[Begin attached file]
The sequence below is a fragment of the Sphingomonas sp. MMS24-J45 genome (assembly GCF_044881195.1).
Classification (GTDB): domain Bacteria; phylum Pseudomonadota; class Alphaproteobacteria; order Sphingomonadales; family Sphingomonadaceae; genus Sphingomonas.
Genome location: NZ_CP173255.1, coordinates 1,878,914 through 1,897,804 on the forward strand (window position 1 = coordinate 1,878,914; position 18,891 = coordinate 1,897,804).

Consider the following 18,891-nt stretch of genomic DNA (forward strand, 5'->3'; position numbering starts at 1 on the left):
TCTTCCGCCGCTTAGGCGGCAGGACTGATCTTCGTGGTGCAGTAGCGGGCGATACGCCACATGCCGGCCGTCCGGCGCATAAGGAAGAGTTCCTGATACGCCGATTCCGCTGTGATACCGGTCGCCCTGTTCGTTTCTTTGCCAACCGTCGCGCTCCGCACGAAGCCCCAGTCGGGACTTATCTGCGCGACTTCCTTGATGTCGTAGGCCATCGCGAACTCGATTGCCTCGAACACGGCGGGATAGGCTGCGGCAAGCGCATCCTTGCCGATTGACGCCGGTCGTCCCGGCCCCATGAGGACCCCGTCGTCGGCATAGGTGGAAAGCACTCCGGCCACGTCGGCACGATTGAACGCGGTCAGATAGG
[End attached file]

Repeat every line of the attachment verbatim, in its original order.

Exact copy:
The sequence below is a fragment of the Sphingomonas sp. MMS24-J45 genome (assembly GCF_044881195.1).
Classification (GTDB): domain Bacteria; phylum Pseudomonadota; class Alphaproteobacteria; order Sphingomonadales; family Sphingomonadaceae; genus Sphingomonas.
Genome location: NZ_CP173255.1, coordinates 1,878,914 through 1,897,804 on the forward strand (window position 1 = coordinate 1,878,914; position 18,891 = coordinate 1,897,804).

Consider the following 18,891-nt stretch of genomic DNA (forward strand, 5'->3'; position numbering starts at 1 on the left):
TCTTCCGCCGCTTAGGCGGCAGGACTGATCTTCGTGGTGCAGTAGCGGGCGATACGCCACATGCCGGCCGTCCGGCGCATAAGGAAGAGTTCCTGATACGCCGATTCCGCTGTGATACCGGTCGCCCTGTTCGTTTCTTTGCCAACCGTCGCGCTCCGCACGAAGCCCCAGTCGGGACTTATCTGCGCGACTTCCTTGATGTCGTAGGCCATCGCGAACTCGATTGCCTCGAACACGGCGGGATAGGCTGCGGCAAGCGCATCCTTGCCGATTGACGCCGGTCGTCCCGGCCCCATGAGGACCCCGTCGTCGGCATAGGTGGAAAGCACTCCGGCCACGTCGGCACGATTGAACGCGGTCAGATAGG